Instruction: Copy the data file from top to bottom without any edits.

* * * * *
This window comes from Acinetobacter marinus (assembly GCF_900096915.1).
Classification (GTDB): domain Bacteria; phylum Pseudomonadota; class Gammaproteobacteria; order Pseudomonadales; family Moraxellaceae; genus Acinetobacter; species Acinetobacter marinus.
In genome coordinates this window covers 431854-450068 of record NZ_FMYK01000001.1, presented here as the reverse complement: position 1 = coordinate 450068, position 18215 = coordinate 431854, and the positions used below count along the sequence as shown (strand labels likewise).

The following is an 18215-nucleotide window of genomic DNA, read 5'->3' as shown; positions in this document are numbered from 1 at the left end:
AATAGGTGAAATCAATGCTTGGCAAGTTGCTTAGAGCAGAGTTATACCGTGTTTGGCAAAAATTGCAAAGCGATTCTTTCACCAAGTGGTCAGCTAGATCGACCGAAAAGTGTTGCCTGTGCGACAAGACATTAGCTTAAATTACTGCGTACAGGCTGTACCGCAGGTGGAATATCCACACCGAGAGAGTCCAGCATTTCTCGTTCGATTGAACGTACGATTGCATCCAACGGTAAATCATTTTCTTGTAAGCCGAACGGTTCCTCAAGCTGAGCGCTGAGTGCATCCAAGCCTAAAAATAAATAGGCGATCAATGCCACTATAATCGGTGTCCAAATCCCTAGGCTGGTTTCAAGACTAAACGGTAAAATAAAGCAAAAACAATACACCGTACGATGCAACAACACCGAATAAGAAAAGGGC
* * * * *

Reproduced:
This window comes from Acinetobacter marinus (assembly GCF_900096915.1).
Classification (GTDB): domain Bacteria; phylum Pseudomonadota; class Gammaproteobacteria; order Pseudomonadales; family Moraxellaceae; genus Acinetobacter; species Acinetobacter marinus.
In genome coordinates this window covers 431854-450068 of record NZ_FMYK01000001.1, presented here as the reverse complement: position 1 = coordinate 450068, position 18215 = coordinate 431854, and the positions used below count along the sequence as shown (strand labels likewise).

The following is an 18215-nucleotide window of genomic DNA, read 5'->3' as shown; positions in this document are numbered from 1 at the left end:
AATAGGTGAAATCAATGCTTGGCAAGTTGCTTAGAGCAGAGTTATACCGTGTTTGGCAAAAATTGCAAAGCGATTCTTTCACCAAGTGGTCAGCTAGATCGACCGAAAAGTGTTGCCTGTGCGACAAGACATTAGCTTAAATTACTGCGTACAGGCTGTACCGCAGGTGGAATATCCACACCGAGAGAGTCCAGCATTTCTCGTTCGATTGAACGTACGATTGCATCCAACGGTAAATCATTTTCTTGTAAGCCGAACGGTTCCTCAAGCTGAGCGCTGAGTGCATCCAAGCCTAAAAATAAATAGGCGATCAATGCCACTATAATCGGTGTCCAAATCCCTAGGCTGGTTTCAAGACTAAACGGTAAAATAAAGCAAAAACAATACACCGTACGATGCAACAACACCGAATAAGAAAAGGGC